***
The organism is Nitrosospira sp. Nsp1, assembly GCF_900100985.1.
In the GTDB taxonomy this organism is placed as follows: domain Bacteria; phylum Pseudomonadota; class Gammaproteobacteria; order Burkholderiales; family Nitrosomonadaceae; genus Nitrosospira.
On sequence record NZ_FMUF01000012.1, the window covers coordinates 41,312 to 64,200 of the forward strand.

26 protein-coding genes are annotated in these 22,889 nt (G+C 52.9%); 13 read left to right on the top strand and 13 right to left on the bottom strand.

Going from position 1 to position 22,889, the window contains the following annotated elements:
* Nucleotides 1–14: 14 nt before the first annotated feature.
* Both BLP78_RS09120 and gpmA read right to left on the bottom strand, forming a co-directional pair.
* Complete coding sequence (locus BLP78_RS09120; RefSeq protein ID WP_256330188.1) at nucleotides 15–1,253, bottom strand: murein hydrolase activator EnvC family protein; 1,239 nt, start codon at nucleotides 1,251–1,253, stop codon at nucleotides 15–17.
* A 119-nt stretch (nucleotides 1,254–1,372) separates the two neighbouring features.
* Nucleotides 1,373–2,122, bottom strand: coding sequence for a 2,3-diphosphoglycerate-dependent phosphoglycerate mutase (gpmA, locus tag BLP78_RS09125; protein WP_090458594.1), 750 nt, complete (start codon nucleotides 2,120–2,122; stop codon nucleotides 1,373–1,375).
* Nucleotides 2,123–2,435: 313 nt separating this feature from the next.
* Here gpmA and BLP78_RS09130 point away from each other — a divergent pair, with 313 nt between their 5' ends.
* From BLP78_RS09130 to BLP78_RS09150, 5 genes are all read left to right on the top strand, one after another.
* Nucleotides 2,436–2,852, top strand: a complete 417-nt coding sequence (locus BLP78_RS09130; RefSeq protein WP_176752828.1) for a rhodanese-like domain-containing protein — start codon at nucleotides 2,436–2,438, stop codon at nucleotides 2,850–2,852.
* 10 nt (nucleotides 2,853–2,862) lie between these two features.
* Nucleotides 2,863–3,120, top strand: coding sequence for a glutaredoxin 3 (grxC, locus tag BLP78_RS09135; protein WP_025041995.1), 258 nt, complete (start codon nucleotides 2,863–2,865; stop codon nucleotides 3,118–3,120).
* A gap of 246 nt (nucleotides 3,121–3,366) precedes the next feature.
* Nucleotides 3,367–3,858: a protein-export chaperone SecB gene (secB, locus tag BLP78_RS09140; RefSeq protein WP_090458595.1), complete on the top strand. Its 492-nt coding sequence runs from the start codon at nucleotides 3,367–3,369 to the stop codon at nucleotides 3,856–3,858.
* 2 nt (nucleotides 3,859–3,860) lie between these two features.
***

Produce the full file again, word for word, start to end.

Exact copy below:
The organism is Nitrosospira sp. Nsp1, assembly GCF_900100985.1.
In the GTDB taxonomy this organism is placed as follows: domain Bacteria; phylum Pseudomonadota; class Gammaproteobacteria; order Burkholderiales; family Nitrosomonadaceae; genus Nitrosospira.
On sequence record NZ_FMUF01000012.1, the window covers coordinates 41,312 to 64,200 of the forward strand.

26 protein-coding genes are annotated in these 22,889 nt (G+C 52.9%); 13 read left to right on the top strand and 13 right to left on the bottom strand.

Going from position 1 to position 22,889, the window contains the following annotated elements:
* Nucleotides 1–14: 14 nt before the first annotated feature.
* Both BLP78_RS09120 and gpmA read right to left on the bottom strand, forming a co-directional pair.
* Complete coding sequence (locus BLP78_RS09120; RefSeq protein ID WP_256330188.1) at nucleotides 15–1,253, bottom strand: murein hydrolase activator EnvC family protein; 1,239 nt, start codon at nucleotides 1,251–1,253, stop codon at nucleotides 15–17.
* A 119-nt stretch (nucleotides 1,254–1,372) separates the two neighbouring features.
* Nucleotides 1,373–2,122, bottom strand: coding sequence for a 2,3-diphosphoglycerate-dependent phosphoglycerate mutase (gpmA, locus tag BLP78_RS09125; protein WP_090458594.1), 750 nt, complete (start codon nucleotides 2,120–2,122; stop codon nucleotides 1,373–1,375).
* Nucleotides 2,123–2,435: 313 nt separating this feature from the next.
* Here gpmA and BLP78_RS09130 point away from each other — a divergent pair, with 313 nt between their 5' ends.
* From BLP78_RS09130 to BLP78_RS09150, 5 genes are all read left to right on the top strand, one after another.
* Nucleotides 2,436–2,852, top strand: a complete 417-nt coding sequence (locus BLP78_RS09130; RefSeq protein WP_176752828.1) for a rhodanese-like domain-containing protein — start codon at nucleotides 2,436–2,438, stop codon at nucleotides 2,850–2,852.
* 10 nt (nucleotides 2,853–2,862) lie between these two features.
* Nucleotides 2,863–3,120, top strand: coding sequence for a glutaredoxin 3 (grxC, locus tag BLP78_RS09135; protein WP_025041995.1), 258 nt, complete (start codon nucleotides 2,863–2,865; stop codon nucleotides 3,118–3,120).
* A gap of 246 nt (nucleotides 3,121–3,366) precedes the next feature.
* Nucleotides 3,367–3,858: a protein-export chaperone SecB gene (secB, locus tag BLP78_RS09140; RefSeq protein WP_090458595.1), complete on the top strand. Its 492-nt coding sequence runs from the start codon at nucleotides 3,367–3,369 to the stop codon at nucleotides 3,856–3,858.
* 2 nt (nucleotides 3,859–3,860) lie between these two features.